• Polyurethane technology for commercial carpet creates a unique molecular structure, forming a polymeric bond between the primary and secondary backing. The result is a unified composite material that improves the performance of carpet. • Based on acoustical studies and field experience, carpet with an integral polyurethane cushion can play an important role in a comprehensive noise management program.


How Polyurethane Cushioned Carpet Backing Works

• Carpet with polyurethane cushioned backing serves as an effective noise reducer by minimizing the sound of foot traffic, providing effective absorption of airborne sound and reducing sound transmission to rooms below.


Footfalls

• One source of uncontrolled noise comes from the surface noise generation of walking traffic, commonly referred to as footfalls. • In office spaces, this distraction level has worsened as workstations and walkways have become closer in proximity. • High density open office plans may have traffic lanes weaving in and around the placement of desks and computer stations, increasing the potential that those on foot disturb those at their desks.


Sound Absorption

• Sound absorption coefficients, the fraction of incident sound energy that is absorbed by a material, usually vary strongly with frequency. • A noise reduction coefficient (NRC) is used to grade the effectiveness of a material employed for sound control. Floorcovering Acoustics 0.3 0.25 0.2

0.2 NRC

0.1

0.015

0 Hard Surface

Carpet

Polyurethane Cushioned Carpet


Sound Absorption Studies on Carpet

• Studies reported by the Carpet and Rug Institute (CRI) and The Dow Chemical Company (“Dow”) clearly show the acoustic benefits of the carpet cushion composite as compared to hard surface floors or carpet alone. • R. King Herbert, FASA, an expert in architectural acoustics with Ostergaard Acoustical Associates, notes, “A material with an NRC of 0.25, for example, absorbs about one-fourth of the sound that hits its surface.”


Sound Absorption Studies on Carpet

• As shown in the Floorcovering Acoustics graph below, the carpet with the integral polyurethane cushion was found to provide a 25 percent improvement in NRC over the same style of carpet without cushion (0.25 vs. 0.20), a finding consistent with results in other studies.


Sound Transmission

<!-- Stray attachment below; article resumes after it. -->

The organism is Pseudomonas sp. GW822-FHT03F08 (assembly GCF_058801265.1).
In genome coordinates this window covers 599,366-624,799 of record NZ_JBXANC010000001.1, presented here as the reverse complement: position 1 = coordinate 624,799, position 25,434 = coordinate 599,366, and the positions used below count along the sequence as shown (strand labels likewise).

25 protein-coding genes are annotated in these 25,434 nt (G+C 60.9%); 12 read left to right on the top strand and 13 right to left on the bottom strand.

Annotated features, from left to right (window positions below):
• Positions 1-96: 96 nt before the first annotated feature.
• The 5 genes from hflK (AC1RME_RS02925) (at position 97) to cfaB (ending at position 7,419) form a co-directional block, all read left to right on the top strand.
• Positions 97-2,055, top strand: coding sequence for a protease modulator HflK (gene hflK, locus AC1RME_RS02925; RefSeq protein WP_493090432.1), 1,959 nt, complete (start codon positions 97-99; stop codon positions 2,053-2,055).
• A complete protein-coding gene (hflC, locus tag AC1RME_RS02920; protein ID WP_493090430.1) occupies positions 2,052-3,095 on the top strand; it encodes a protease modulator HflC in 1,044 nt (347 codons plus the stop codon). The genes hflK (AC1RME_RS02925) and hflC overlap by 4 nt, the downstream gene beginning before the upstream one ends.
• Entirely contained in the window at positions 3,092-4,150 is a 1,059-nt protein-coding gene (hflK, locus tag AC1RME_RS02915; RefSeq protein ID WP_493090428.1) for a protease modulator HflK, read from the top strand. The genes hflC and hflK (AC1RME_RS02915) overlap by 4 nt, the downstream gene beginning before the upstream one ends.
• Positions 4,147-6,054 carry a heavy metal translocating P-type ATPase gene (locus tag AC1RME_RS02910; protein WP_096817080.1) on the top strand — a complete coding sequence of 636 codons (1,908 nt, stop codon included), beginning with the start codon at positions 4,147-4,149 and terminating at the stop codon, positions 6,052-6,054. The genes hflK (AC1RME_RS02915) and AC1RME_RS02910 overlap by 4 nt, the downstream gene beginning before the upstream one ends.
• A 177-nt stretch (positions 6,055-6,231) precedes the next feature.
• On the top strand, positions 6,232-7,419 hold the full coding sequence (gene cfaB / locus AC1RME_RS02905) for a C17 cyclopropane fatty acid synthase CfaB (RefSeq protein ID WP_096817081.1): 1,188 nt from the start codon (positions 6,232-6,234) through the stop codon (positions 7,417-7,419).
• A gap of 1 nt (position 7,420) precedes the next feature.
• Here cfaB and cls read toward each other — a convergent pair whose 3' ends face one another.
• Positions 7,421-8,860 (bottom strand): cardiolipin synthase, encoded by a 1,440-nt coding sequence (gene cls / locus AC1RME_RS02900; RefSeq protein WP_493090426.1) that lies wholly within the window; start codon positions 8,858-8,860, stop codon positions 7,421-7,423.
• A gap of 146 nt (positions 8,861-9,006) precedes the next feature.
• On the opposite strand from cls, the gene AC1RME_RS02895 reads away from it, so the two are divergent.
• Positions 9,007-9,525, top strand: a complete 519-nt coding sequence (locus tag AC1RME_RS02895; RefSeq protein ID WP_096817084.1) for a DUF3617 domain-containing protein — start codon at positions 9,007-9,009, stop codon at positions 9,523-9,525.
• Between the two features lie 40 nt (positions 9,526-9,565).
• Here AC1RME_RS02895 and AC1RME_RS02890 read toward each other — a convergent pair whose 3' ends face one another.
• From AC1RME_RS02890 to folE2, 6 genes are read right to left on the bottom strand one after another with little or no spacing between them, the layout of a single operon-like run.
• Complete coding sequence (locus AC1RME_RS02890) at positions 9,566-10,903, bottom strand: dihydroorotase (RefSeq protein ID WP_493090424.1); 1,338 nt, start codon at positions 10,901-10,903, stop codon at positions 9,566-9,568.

• Transmission through walls, floors and other barriers is much greater for low-frequency sounds than for highfrequency sounds. • Sound transmission is measured between two reverberation rooms for at least 16 standard frequency bands.


Sound Transmission

• For convenience in comparison of different constructions, the sound transmission class (STC) rating condenses sound transmission information into a single number according to ASTM E-413. • STC is fairly accurate for human speech; however, for lowfrequency sound, such as a motor, fan or even music with strong bass, the perceived sound may be greater than that indicated by STC.


Sound Transmission Studies on Carpet

• The acoustics study by CRI also rated the so-called insulation-from-impact noise. • The higher the Impact Insulation Class (IIC) value, the greater the sound insulation properties.


Sound Transmission Studies on Carpet • Additional acoustical research, jointly sponsored by the Alliance for Flexible Polyurethane Foam (AFPF) and the Carpet Cushion Council (CCC) and conducted by Intertek Testing Services (ITS), measured the sound-absorbing capacity of commercial cushion under carpet.

• It demonstrates that the use of properly specified separate carpet cushion, expressly designed for commercial applications, can deliver as much as double the sound absorption of glueddown carpet alone. • The computer at ITS measured how long it takes for noise to dissipate in a room. To do this, it generates a brief, loud noise, first without any carpet, then with a glued-down carpet sample, and thirdly, with a sample of carpet cushion installed under the carpet. To determine the percentage of noise absorbed, ITS measures the different times the noise takes to dissipate.